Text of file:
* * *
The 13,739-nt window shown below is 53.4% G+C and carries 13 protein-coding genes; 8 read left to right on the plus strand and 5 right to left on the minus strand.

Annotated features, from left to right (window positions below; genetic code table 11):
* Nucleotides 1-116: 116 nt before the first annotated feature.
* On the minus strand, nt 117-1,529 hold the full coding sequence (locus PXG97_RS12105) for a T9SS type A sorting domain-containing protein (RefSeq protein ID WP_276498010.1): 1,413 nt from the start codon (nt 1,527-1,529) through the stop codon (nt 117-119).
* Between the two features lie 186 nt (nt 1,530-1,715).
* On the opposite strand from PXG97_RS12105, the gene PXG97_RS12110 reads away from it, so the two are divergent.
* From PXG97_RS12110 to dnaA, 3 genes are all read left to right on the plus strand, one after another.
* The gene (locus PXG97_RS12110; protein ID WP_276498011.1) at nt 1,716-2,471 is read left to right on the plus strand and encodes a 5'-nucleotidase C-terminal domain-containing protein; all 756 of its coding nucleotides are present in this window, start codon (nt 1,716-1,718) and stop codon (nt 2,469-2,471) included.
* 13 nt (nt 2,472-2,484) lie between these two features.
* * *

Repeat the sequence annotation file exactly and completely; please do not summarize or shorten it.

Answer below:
The 13,739-nt window shown below is 53.4% G+C and carries 13 protein-coding genes; 8 read left to right on the plus strand and 5 right to left on the minus strand.

Annotated features, from left to right (window positions below; genetic code table 11):
* Nucleotides 1-116: 116 nt before the first annotated feature.
* On the minus strand, nt 117-1,529 hold the full coding sequence (locus PXG97_RS12105) for a T9SS type A sorting domain-containing protein (RefSeq protein ID WP_276498010.1): 1,413 nt from the start codon (nt 1,527-1,529) through the stop codon (nt 117-119).
* Between the two features lie 186 nt (nt 1,530-1,715).
* On the opposite strand from PXG97_RS12105, the gene PXG97_RS12110 reads away from it, so the two are divergent.
* From PXG97_RS12110 to dnaA, 3 genes are all read left to right on the plus strand, one after another.
* The gene (locus PXG97_RS12110; protein ID WP_276498011.1) at nt 1,716-2,471 is read left to right on the plus strand and encodes a 5'-nucleotidase C-terminal domain-containing protein; all 756 of its coding nucleotides are present in this window, start codon (nt 1,716-1,718) and stop codon (nt 2,469-2,471) included.
* 13 nt (nt 2,472-2,484) lie between these two features.